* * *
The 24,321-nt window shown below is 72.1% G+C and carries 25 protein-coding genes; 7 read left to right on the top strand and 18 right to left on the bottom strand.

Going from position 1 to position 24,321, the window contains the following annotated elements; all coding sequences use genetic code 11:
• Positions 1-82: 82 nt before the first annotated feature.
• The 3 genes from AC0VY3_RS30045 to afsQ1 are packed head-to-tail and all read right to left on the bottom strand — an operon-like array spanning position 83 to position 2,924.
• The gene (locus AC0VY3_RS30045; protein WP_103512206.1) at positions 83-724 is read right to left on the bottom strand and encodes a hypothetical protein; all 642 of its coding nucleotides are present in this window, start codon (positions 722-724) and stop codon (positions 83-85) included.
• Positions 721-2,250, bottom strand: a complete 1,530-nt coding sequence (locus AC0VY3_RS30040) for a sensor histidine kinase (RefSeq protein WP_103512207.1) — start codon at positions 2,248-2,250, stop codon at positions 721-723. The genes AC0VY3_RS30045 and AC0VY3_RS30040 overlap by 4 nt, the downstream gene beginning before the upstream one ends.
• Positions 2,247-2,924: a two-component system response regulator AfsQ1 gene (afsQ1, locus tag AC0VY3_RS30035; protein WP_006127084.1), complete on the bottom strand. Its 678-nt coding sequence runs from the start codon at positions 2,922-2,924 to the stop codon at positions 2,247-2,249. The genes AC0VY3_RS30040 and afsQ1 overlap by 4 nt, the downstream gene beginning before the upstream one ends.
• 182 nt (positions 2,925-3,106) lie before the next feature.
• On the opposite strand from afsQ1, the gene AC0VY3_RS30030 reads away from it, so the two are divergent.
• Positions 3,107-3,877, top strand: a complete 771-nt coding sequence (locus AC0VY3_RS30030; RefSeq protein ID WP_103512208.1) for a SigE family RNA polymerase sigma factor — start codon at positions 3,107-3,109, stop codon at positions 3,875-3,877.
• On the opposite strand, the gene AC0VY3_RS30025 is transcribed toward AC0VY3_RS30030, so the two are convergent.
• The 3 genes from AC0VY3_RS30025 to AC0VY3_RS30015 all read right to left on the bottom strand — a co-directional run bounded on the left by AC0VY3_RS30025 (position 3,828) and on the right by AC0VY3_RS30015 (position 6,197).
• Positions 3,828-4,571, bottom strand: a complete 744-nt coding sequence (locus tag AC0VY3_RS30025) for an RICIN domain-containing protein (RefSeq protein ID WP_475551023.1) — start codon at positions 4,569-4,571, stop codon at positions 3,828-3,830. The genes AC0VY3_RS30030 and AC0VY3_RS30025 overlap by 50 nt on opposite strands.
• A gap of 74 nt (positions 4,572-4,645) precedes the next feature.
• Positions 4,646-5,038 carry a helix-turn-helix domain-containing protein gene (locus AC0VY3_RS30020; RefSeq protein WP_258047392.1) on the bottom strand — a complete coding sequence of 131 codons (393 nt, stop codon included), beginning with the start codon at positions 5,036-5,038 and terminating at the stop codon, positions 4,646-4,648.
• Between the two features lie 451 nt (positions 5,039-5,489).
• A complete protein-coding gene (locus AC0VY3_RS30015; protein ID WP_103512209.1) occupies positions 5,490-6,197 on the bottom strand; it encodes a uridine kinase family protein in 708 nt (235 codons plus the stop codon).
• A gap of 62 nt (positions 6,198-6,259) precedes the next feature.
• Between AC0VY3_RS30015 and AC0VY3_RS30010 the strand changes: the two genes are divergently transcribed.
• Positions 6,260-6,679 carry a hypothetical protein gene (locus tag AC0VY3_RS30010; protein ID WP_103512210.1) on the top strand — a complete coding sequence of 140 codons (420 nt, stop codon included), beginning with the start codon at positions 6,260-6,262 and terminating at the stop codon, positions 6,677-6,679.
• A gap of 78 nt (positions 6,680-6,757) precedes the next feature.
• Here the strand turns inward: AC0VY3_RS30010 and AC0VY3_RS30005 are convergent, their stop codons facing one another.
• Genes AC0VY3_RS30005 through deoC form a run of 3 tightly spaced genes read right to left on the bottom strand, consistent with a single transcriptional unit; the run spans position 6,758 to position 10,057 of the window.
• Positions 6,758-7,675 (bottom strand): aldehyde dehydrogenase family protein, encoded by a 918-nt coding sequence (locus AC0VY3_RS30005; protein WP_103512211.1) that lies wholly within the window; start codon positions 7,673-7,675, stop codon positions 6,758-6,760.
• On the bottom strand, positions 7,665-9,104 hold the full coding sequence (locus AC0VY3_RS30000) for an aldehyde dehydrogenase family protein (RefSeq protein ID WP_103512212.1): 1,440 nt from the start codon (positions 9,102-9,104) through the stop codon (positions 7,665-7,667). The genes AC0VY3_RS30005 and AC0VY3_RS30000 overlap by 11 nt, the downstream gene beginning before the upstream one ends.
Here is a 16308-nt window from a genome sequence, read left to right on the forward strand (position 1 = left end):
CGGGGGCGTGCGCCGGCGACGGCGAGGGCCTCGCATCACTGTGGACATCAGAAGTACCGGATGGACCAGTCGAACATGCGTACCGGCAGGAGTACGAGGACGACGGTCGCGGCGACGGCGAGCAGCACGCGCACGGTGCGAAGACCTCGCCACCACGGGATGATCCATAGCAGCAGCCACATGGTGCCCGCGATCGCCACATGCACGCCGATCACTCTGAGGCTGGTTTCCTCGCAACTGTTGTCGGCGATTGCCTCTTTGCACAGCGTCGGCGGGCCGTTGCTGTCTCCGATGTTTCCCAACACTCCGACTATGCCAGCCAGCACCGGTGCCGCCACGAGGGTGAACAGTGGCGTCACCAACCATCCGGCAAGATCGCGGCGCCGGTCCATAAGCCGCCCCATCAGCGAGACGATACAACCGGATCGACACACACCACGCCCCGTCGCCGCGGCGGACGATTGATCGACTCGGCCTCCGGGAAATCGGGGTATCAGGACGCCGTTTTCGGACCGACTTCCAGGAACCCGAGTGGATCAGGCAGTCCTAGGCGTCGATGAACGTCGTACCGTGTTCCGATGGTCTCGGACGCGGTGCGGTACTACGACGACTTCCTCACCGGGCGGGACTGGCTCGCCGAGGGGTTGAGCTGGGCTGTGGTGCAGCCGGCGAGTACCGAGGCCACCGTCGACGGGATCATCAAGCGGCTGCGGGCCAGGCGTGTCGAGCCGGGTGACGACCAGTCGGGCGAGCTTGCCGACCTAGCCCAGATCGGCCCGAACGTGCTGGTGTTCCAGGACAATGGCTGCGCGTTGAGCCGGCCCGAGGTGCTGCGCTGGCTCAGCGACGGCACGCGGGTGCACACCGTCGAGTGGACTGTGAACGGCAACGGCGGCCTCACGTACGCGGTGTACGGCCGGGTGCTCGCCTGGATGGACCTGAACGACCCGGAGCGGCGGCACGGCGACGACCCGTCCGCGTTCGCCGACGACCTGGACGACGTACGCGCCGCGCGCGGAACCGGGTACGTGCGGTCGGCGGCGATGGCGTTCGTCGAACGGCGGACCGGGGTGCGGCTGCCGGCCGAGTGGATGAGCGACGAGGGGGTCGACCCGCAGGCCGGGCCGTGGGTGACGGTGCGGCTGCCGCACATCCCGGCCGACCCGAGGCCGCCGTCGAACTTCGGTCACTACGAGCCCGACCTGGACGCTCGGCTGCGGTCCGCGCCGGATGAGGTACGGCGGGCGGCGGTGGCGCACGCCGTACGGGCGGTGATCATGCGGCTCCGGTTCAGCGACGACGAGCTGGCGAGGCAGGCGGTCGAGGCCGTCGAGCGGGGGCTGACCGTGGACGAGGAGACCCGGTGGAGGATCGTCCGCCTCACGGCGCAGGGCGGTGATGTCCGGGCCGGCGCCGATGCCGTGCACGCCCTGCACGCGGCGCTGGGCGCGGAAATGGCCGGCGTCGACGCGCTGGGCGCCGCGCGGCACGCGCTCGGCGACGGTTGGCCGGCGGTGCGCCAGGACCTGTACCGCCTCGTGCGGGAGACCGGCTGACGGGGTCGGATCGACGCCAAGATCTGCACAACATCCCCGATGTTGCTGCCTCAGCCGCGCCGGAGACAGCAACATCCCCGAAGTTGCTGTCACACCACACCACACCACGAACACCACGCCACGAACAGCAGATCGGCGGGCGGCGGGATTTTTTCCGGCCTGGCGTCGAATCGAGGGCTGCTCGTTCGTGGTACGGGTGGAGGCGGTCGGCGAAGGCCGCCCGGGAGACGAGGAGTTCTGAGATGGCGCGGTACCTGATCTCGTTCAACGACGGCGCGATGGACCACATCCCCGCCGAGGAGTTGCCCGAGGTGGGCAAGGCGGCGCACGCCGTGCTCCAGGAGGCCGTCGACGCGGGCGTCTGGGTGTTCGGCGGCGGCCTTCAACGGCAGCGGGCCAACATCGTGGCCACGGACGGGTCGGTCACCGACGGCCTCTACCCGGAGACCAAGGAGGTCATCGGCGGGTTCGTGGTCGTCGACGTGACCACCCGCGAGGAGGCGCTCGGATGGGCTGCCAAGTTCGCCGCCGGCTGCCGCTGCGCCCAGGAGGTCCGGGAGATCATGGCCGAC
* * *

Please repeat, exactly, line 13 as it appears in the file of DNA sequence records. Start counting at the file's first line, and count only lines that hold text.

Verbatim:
• Positions 3,828-4,571, bottom strand: a complete 744-nt coding sequence (locus tag AC0VY3_RS30025) for an RICIN domain-containing protein (RefSeq protein ID WP_475551023.1) — start codon at positions 4,569-4,571, stop codon at positions 3,828-3,830. The genes AC0VY3_RS30030 and AC0VY3_RS30025 overlap by 50 nt on opposite strands.